Security needs to move from physical to virtual


Virtualisation adoption has grown significantly in recent years but so have security threats. Yet, security solutions have tended to stay in the traditionally physical world.

Paul Maritz, chief executive of VMware, has claimed security needs to follow the applications' lead and move into the virtual world.

"When you think about stitching all these resources into metaphorically one giant computer with [virtualisation] we need to approach security differently," he said during a keynote speech at VMworld 2010.

"Traditionally... [security] looks for wires and clamps physical devices onto wires. When you move to a world where there are no longer dedicated stacks of hardware beneath applications... we have to move security from being on physical boundaries to logical [virtual] ones."

Maritz called for all the usual security functions, such as firewalls and anti-virus, to be turned into pieces of software to follow the applications and machines they are protecting.

However, he believed this conversion would prove a boost to security products and their performance.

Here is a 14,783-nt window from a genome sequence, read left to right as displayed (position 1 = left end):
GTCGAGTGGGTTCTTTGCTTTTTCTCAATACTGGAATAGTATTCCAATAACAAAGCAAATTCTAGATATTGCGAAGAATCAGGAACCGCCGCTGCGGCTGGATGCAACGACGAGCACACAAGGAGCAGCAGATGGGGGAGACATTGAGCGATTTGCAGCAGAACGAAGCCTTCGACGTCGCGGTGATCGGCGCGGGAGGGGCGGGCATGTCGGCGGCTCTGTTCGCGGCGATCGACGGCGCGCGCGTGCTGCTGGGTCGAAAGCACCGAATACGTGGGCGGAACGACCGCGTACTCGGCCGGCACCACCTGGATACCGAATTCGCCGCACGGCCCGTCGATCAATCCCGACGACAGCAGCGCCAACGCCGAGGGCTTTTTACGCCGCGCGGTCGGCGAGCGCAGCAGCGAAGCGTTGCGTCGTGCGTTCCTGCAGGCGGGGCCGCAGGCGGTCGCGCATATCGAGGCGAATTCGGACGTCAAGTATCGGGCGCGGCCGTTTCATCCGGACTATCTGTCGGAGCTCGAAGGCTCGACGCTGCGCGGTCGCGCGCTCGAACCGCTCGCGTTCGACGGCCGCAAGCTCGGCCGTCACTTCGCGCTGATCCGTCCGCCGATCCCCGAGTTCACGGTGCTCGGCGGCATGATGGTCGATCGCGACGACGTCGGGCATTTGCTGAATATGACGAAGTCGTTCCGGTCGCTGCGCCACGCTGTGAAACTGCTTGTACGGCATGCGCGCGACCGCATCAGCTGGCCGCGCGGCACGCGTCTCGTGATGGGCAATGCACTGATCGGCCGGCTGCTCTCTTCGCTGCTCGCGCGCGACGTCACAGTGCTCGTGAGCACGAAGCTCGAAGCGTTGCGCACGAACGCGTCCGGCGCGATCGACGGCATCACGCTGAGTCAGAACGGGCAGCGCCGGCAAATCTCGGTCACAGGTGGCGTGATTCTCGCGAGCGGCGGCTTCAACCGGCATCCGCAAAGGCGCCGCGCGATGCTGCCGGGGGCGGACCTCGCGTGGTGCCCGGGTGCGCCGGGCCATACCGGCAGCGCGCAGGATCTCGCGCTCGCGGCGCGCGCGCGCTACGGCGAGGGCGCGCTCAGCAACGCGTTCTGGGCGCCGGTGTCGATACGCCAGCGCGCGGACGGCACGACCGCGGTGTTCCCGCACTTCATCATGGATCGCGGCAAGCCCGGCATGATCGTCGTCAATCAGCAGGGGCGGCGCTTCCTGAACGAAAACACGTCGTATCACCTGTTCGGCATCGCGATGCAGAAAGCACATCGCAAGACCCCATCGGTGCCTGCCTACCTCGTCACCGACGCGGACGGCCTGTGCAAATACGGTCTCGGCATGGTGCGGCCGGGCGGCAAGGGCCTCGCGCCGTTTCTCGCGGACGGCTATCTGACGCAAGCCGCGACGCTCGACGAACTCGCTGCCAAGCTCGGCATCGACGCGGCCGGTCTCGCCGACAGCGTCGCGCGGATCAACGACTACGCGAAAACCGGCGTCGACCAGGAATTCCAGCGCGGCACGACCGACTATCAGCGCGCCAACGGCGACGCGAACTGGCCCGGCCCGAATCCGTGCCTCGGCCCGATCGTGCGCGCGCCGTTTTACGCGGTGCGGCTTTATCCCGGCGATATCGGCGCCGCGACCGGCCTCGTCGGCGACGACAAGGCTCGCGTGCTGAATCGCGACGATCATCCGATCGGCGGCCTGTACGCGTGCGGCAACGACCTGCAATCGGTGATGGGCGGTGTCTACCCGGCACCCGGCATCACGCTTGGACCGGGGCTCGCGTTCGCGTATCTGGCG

"We can actually get better security because now we can do security at an arbitrary level of depth," added the chief executive. "This security is not on the edge of the data centre... it goes all the way into every tier."

A regular bug to bare for IT departments when it comes to security is employees using their own devices, but Maritz concluded there was no stopping it happening.

"We in the industry have spent the last 10 or 15 years [getting] good at managing Windows desktops [and] now a flood of new animals are coming into the zoo," he said.

Mentioning iPads and upcoming Google rivals, he added: "We [are] not going to get them out. It is a real challenge and [we] need to get [IT guys] into managing users [no matter] what device they are using."

"Steve Jobs is going to want to sell you a new iPad every 12 months, Google is bringing out devices by Christmas... we are no longer going to be able to hold the dam [so] we need to bring them in."

Jennifer Scott

Jennifer Scott is a former freelance journalist and currently political reporter for Sky News. She has a varied writing history, having started her career at Dennis Publishing, working in various roles across its business technology titles, including ITPro. Jennifer has specialised in a number of areas over the years and has produced a wealth of content for ITPro, focusing largely on data storage, networking, cloud computing, and telecommunications.

Most recently Jennifer has turned her skills to the political sphere and broadcast journalism, where she has worked for the BBC as a political reporter, before moving to Sky News.